Throughout the hearing Deakin-White was motionless, staring blankly ahead.

Deakin-White told jurors he was abused by a family friend who made him wear women’s clothes when he was a boy.

The killer regularly wore women’s underwear, stockings and make-up during his relationship with Ms Parsons.

He even had a Facebook page featuring him as an alter-ego called ‘Jane.’

Ms Parsons started seeing James Saunders after they met at Old Mutual, the insurance company where they worked together.

Murder victim Amy Parson’s sister’s impact statement in full  

‘Amy was a bright light in our family, a beautiful person.

‘We are as heartbroken as it’s possible to be, there’s a sense of hopelessness you feel when something like this happens.

‘The requirement to identify our beautiful Amy in the mortuary with one side of her face stitched up, was a horrible thing to see.

‘That was our last image of Amy, an image that will never leave us.

‘You cannot understand how much our lives changed that one morning when we found out our sister had been murdered, the fact that the defendant had the audacity to get up on the stand argue that it was manslaughter.

‘We all know what happened in that relationship and it wasn’t the picture he painted.

‘She planned to get married, have children, move back to Australia and grow old with someone who loved her.

‘To sit here in court and hear the defendant say that it was a traumatic experience.’

Romance blossomed over lunch at Australian restaurant Caravan after she told him it was her favourite place to eat in London.

They first had sex on 14 April. Less than two weeks later Ms Parsons would be dead.

Deakin-White had discovered text messages between the pair and Ms Parsons had resolved to dump her fiance on the night she was murdered.

Mr Saunders said: ‘We had told each other we had loved each other at that point and she had made up her mind that she was going to end things with Rod.’

The victim messaged Deakin-White saying she needed to ‘sort her s*** out’ before going home to confront the killer on the 25 April.

‘I assumed that was her saying she was going to talk to Rod that night to tell him she was going to leave him,’ said Mr Saunders.

The victim messaged her lover that evening after Deakin-White stormed out of the flat saying: I don’t know how tonight is going to pan out. He’s not accepting anything I say.

‘He’s gone to the shop and he’s trying to make all these changes and grand gestures and I’m like no I don’t want it.’

The victim sent her lover the final text message she would ever send at 8.15pm – a love heart.

At 9.16pm, he messaged her back saying: ‘Let me know how you’re doing.’

Half and hour later he messaged her again, but Ms Parsons was probably already dead.

Deakin-White said they shared a bottle of prosecco and half a bottle of wine on their balcony when she told him she was leaving him that night for her new lover.

He said he begged her not to leave but she told him: ‘Give me my toothbrush’ and took a shower.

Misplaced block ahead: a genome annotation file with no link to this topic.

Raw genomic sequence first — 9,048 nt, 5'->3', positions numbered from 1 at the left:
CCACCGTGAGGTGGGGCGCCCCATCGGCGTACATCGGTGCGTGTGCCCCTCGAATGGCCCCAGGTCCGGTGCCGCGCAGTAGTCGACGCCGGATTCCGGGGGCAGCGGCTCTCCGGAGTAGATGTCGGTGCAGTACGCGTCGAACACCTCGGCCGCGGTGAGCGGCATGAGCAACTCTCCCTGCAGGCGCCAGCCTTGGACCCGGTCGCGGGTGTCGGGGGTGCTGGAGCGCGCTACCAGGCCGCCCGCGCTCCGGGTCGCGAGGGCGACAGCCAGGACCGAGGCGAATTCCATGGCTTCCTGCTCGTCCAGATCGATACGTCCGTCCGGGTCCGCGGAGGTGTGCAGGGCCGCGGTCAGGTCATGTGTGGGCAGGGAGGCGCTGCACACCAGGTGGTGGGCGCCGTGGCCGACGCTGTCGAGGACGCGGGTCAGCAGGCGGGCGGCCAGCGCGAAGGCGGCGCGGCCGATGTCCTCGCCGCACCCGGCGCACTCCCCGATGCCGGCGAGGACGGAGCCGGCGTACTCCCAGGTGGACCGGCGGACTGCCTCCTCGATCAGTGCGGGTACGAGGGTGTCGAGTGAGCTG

‘I’m pacing between the door and the hall way and I pick up the thing I pick it up and yeah, I lose it, I start hitting her with it,’ he said.

‘She’s facing the shower and I started hitting her I’m not doing it, it doesn’t seem real.

‘I can’t stop I want to stop but I won’t let me I’m doing it and I know its…I can’t stop doing it I’m hitting her over the head.’

Deakin-White left the flat, pausing to set the burglar alarm and was next seen wading into the Thames at Shadwell in an apparent suicide attempt.

A passer by stopped him and he handed himself into police, admitting: ‘I’m a f***ing murderer’.

Deakin-White, of Whitechapel, east London, admitted manslaughter but was convicted of murder.     

Judge Lafferty told Deakin-White: ‘This was the culmination of a man who was increasingly angry about the fact that she had formed another relationship and she was determined to end that relationship.

‘In your messages you say you cannot lose her, you’re going to fight for her, you’re not going to let her go. As with many angry, jealous resentful men.

‘If you cannot have her, no one will have her and you killed her.

‘You then carefully turned off the shower, turned of the light in the bathroom, closed the door, left the premises and set the alarm.

‘You took the phone belonging to Amy as well as your own phone.

‘You left the flat with the intention of seeing if there was anything you could think about that would help your case. You disposed of your phones.

‘I don’t accept there was any degree of provocation, I reject your evidence of what she said before going into the shower.

‘The evidence on the cameras from your arrest does not show this. You do not mention any of these provocative words to the boat man, to police when you turned yourself in, or in your main police interview.’

Three of the trial jurors attended court to see Deakin-White sentenced as well as a large group of her family and friends, including James Saunders.

Read more at DailyMail.co.uk